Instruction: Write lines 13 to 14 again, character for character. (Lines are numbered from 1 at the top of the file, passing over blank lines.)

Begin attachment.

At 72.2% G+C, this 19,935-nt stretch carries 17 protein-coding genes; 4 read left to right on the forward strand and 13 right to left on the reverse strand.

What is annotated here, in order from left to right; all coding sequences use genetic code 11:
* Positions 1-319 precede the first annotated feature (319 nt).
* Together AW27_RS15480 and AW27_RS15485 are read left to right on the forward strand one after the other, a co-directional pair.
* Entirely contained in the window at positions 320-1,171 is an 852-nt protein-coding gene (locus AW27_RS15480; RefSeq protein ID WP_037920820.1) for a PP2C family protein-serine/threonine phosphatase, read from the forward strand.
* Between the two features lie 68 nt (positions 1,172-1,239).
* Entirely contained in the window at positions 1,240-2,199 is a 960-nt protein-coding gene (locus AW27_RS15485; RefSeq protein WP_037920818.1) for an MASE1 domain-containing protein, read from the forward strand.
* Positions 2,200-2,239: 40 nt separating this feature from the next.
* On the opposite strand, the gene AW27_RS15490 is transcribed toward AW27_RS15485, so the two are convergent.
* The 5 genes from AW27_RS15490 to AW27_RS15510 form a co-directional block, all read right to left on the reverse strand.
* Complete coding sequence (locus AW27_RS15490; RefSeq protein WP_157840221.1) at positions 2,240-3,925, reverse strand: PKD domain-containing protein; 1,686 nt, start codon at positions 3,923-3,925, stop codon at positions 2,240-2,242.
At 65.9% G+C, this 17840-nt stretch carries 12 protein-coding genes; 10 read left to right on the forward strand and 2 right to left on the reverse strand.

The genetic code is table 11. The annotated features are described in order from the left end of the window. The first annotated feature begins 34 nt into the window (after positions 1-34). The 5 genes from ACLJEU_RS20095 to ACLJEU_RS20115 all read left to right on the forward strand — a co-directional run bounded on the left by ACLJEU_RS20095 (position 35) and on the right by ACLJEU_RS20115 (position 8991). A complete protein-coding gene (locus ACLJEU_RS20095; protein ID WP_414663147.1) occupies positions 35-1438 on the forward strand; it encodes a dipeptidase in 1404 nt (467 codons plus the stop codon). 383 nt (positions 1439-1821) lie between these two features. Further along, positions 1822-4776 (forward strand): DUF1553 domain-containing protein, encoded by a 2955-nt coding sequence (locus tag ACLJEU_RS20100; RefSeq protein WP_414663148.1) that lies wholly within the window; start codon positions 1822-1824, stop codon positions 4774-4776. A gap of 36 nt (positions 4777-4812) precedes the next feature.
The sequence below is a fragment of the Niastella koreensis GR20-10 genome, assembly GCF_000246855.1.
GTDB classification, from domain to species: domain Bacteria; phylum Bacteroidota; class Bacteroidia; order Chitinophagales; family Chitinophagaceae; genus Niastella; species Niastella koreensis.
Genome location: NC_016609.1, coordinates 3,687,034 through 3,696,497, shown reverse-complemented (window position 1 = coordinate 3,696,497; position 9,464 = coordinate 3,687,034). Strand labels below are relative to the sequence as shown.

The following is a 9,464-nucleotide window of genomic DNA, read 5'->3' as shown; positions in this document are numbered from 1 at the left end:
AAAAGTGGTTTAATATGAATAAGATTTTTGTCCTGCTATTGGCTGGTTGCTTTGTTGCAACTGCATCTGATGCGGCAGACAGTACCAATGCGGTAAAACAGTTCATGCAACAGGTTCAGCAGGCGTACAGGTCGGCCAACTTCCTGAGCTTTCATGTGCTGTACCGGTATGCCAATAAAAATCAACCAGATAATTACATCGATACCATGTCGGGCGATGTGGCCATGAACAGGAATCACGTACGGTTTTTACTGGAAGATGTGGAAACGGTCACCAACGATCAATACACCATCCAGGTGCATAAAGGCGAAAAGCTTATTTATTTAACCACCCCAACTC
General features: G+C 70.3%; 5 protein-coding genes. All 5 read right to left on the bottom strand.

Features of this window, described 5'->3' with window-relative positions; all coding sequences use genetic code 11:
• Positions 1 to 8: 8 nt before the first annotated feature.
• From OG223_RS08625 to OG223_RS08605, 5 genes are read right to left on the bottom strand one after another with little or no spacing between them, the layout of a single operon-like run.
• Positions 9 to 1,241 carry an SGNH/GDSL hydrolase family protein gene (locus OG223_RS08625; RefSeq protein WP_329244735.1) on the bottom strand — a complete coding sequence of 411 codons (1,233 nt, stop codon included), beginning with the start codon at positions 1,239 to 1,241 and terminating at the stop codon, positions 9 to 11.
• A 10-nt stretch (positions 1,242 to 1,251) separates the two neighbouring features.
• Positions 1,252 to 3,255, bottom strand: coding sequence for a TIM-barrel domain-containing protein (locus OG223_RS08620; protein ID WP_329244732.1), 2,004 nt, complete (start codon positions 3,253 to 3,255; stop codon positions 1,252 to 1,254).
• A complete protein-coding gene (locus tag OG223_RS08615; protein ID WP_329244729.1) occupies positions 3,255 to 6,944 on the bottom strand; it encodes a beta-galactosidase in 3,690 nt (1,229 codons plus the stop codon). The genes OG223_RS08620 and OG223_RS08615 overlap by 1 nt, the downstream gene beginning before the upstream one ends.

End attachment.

The genetic code is table 11. The annotated features are described in order from the left end of the window. The first annotated feature begins 34 nt into the window (after positions 1-34). The 5 genes from ACLJEU_RS20095 to ACLJEU_RS20115 all read left to right on the forward strand — a co-directional run bounded on the left by ACLJEU_RS20095 (position 35) and on the right by ACLJEU_RS20115 (position 8991). A complete protein-coding gene (locus ACLJEU_RS20095; protein ID WP_414663147.1) occupies positions 35-1438 on the forward strand; it encodes a dipeptidase in 1404 nt (467 codons plus the stop codon). 383 nt (positions 1439-1821) lie between these two features. Further along, positions 1822-4776 (forward strand): DUF1553 domain-containing protein, encoded by a 2955-nt coding sequence (locus tag ACLJEU_RS20100; RefSeq protein WP_414663148.1) that lies wholly within the window; start codon positions 1822-1824, stop codon positions 4774-4776. A gap of 36 nt (positions 4777-4812) precedes the next feature.
The sequence below is a fragment of the Niastella koreensis GR20-10 genome, assembly GCF_000246855.1.